Other Zooplankton Worms And Snails

Holoplanktonic snails include the heteropods and pteropods (literally 'winged foot', because the foot is divided into two flaps for swimming, Figure 8.7D4). Pteropods may be shelled (thecosomate) or naked (gymno-somate) and are related to the often beautiful sea slugs or nudibranchs (Figure 8.7G). Shelled pteropods appear as coiled shells or simple cones, or resemble seeds when the snail has completely withdrawn into its shell (Figure 8.7D). Naked pteropods may initially appear as an amorphous lump, but closer inspection will reveal the foot, a proboscis and palps or tentacles (Figure 8.7E). Pteropods are all predatory, capturing prey and eating it with a rasp-like tongue (radula).

Glaucus (Figure 8.7G) is a planktonic nudibranch, and may be washed ashore with its prey, which includes the harmless Velella (a colonial pelagic hydrozoan related to jellyfish) or the related, but far more potent, blue-bottle (Physalia). Remarkably, the stinging cells of Physalia seem to be grazed undischarged, which Glaucus incorporates into its lateral extensions for its own protection.

Heteropods are ecologically similar to pteropods, but are highly modified snails (prosobranch gastropods, Figure 8.7C, Atlanta). They are laterally compressed, with a small shell beneath the foot modified into a single ventral fin (i.e. they swim upside down). The female Firoloida possess a permanent egg filament protruding from behind (Figure 8.7I). It is nearly translucent except for the gut and eyes, and feeds on small crustaceans and gelatinous zooplankton. It is typical of tropical, offshore zooplankton. The purple snail Janthina is a large and holoplanktonic gastropod snail that builds a raft of bubbles for a float and can be washed up on the beach during summer (Figure 8.7H).

Frequently there may be many tiny gastropods and bivalves in a zooplankton collection, which have metamorphosed from larvae to juveniles and are ready to settle onto the bottom (Figure 8.7D). When alive, the small bivalves may be observed each extending out their slender mollus-can foot between the shells and flipping themselves around. When dead, they may often be distinguished by the presence of concentric growth lines (Figure 8.7F). Other planktonic molluscs in estuarine samples are rare, but coastal and oceanic samples are rich with squid and cuttlefish larvae or juveniles.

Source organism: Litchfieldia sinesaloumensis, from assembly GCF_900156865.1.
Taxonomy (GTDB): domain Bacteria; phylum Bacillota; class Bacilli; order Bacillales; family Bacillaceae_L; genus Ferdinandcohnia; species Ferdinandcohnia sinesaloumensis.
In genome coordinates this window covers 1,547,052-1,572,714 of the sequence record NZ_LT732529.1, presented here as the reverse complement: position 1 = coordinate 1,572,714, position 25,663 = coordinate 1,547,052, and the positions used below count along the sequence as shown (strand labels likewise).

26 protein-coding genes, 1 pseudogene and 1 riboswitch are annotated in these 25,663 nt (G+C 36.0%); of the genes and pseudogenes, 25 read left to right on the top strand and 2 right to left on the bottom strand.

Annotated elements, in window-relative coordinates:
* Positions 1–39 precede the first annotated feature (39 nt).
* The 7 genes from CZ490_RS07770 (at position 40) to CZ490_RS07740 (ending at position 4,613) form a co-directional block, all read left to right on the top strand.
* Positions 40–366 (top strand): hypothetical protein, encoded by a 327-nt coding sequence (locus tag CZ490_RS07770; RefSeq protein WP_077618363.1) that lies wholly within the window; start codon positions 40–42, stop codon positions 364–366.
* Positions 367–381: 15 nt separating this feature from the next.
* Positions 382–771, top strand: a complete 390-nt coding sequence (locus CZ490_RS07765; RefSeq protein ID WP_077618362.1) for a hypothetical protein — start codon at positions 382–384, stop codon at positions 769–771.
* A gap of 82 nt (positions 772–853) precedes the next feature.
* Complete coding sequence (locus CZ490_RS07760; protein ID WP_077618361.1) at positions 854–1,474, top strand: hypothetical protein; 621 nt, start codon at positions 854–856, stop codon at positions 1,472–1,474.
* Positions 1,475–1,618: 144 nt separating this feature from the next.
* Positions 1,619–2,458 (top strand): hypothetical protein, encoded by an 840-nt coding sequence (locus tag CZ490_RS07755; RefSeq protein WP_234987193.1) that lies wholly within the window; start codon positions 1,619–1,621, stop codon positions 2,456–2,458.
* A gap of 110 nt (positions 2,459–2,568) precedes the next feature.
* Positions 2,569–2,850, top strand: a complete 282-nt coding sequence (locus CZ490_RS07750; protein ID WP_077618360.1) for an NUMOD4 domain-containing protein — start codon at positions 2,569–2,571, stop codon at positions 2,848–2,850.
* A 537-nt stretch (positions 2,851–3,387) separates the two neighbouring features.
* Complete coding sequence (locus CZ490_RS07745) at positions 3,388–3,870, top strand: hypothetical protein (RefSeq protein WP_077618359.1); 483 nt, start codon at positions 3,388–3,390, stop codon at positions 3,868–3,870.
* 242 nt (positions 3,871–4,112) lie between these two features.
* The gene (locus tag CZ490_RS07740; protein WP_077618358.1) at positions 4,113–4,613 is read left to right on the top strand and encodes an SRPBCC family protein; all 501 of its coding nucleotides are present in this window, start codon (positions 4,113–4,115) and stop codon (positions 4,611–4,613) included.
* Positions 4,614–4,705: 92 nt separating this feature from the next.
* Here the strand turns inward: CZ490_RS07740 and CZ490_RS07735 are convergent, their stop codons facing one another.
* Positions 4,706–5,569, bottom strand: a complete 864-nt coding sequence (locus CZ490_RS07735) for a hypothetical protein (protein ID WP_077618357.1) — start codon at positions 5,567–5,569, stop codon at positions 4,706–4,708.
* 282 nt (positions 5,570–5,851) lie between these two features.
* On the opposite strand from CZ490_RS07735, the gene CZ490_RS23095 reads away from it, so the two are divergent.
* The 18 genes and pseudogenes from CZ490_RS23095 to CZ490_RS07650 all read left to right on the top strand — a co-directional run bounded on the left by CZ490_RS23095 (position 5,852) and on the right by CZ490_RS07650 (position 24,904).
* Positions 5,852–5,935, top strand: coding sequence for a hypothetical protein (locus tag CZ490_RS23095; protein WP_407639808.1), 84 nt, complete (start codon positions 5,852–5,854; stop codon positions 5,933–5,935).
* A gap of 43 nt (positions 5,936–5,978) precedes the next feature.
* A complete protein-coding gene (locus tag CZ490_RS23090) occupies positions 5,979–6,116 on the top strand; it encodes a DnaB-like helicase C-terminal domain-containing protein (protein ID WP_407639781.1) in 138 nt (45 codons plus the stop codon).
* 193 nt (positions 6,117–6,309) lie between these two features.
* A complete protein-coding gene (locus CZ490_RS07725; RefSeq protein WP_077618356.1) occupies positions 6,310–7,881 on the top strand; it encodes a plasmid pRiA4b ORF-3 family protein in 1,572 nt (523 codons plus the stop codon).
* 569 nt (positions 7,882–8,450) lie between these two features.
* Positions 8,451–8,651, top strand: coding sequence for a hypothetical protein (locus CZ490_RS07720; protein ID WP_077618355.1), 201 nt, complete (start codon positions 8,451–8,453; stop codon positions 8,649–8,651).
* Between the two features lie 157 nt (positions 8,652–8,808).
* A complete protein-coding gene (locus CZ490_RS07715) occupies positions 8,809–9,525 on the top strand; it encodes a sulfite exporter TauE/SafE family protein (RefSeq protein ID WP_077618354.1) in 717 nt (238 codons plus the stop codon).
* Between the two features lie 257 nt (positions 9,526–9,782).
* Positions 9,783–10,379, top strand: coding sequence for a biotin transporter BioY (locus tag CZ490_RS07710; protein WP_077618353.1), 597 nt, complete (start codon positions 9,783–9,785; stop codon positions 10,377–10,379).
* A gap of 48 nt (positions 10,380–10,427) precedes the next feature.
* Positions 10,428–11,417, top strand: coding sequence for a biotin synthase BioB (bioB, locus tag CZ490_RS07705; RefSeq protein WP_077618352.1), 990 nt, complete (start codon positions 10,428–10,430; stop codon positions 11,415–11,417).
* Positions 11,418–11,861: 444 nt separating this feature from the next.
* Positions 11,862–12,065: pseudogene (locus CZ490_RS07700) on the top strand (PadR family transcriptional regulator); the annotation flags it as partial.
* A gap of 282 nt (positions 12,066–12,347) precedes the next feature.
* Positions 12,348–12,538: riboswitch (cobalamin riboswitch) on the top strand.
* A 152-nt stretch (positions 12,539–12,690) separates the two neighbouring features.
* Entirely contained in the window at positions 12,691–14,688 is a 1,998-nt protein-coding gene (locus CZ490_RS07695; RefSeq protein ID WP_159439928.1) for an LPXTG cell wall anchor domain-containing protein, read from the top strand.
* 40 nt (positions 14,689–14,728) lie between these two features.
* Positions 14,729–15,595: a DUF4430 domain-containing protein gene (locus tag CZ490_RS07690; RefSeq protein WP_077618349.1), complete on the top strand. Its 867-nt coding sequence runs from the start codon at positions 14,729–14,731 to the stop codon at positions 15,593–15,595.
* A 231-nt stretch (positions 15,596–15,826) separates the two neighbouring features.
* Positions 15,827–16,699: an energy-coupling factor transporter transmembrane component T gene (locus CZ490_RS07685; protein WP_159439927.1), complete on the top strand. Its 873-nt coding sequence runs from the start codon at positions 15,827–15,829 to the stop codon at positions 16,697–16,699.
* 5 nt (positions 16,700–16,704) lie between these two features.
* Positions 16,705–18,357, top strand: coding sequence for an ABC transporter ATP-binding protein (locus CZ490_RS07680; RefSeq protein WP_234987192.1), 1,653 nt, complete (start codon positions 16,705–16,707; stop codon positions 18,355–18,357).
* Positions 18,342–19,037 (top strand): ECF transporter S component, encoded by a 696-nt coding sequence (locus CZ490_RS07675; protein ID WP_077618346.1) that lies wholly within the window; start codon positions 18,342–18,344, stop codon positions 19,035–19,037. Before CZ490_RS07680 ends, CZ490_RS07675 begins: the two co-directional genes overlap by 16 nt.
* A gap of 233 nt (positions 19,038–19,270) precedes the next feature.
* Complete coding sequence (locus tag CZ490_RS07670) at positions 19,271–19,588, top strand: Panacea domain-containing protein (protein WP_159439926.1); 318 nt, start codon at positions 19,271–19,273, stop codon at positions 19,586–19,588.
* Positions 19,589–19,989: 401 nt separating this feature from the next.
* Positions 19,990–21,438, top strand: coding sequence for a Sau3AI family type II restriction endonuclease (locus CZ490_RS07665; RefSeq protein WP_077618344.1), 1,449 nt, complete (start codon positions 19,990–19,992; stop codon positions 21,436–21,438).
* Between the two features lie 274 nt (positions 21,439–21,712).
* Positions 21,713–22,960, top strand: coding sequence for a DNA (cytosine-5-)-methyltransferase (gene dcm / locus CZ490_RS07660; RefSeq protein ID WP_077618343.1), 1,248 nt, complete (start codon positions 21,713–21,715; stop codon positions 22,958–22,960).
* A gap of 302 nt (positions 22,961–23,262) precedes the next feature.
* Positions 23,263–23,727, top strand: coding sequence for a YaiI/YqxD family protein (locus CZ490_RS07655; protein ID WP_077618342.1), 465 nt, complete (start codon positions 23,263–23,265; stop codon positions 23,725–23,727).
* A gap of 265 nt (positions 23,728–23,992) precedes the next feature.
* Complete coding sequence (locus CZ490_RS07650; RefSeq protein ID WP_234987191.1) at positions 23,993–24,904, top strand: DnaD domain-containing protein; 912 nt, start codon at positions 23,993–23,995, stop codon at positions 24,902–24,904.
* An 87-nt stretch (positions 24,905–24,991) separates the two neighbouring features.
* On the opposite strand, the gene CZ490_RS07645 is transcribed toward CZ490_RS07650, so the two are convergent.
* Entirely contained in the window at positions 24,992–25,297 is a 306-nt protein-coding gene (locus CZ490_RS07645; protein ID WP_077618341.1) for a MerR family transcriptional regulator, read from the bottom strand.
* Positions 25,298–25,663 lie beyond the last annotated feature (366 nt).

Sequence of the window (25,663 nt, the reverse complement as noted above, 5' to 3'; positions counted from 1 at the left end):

Figure 8.7 Irregular zooplankton showing (A1, A2) actinotroch larva, (B) brachi-opod larva, (C1, C2) planktonic snails (heteropods), (D1-D5) other planktonic snails (shelled pteropods), D6 a shelled pteropod and similar appearance to a larval snail, D7 an echinospira larva - the veliger larva of an unusual gastropod snail, (E) a shell-less planktonic snail or naked pteropod, (F) bivalve larvae, (G) Glaucus, planktonic nudibranch, (H) the unusual prosobranch snail, Janthina with its bubble raft, (I) planktonic snail (heteropod, Firoloida), (J1-J4) larval beach worms and pelagic polychaete worms, (K) marine insect, water strider, Halobates (Sources: Dakin and Colefax 1940; Wickstead 1965).

Figure 8.7 Irregular zooplankton showing (A1, A2) actinotroch larva, (B) brachi-opod larva, (C1, C2) planktonic snails (heteropods), (D1-D5) other planktonic snails (shelled pteropods), D6 a shelled pteropod and similar appearance to a larval snail, D7 an echinospira larva - the veliger larva of an unusual gastropod snail, (E) a shell-less planktonic snail or naked pteropod, (F) bivalve larvae, (G) Glaucus, planktonic nudibranch, (H) the unusual prosobranch snail, Janthina with its bubble raft, (I) planktonic snail (heteropod, Firoloida), (J1-J4) larval beach worms and pelagic polychaete worms, (K) marine insect, water strider, Halobates (Sources: Dakin and Colefax 1940; Wickstead 1965).

The veliger of a beach worm (polychaete - literally 'many chaetae' or small spines) soon begins to grow the many repeated segments characteristic of the true worms (Figure 8.7J). Each segment may have a pair of fleshy limbs (parapodia) with bundles of chaetae extending out. Juvenile polychaete worms may be recognised in plankton samples as they curl up into a ball exposing the many chaetae (like a tiny echidna). Adult polychaetes may also be caught at night when they swim up off the sediments into the plankton, often for breeding. At least one family of holoplanktonic polychaetes are known (Tomopteris, Figure 8.7J2), but are relatively rare in our local zooplankton.

Even rarer are the linguilid larvae of the Brachiopoda, and the actinotrocha larva of the Phoronida (Figure 8.7A). Insects in your plankton samples are usually blow-ins, but there is a remarkable water strider that can be found on the surface of the warm oceans, far out at sea (Halobates, Figure 8.7K). Sea mites are also known.

Was this article helpful?

0 0
10 Ways To Fight Off Cancer

10 Ways To Fight Off Cancer

Learning About 10 Ways Fight Off Cancer Can Have Amazing Benefits For Your Life The Best Tips On How To Keep This Killer At Bay Discovering that you or a loved one has cancer can be utterly terrifying. All the same, once you comprehend the causes of cancer and learn how to reverse those causes, you or your loved one may have more than a fighting chance of beating out cancer.

Get My Free Ebook


Post a comment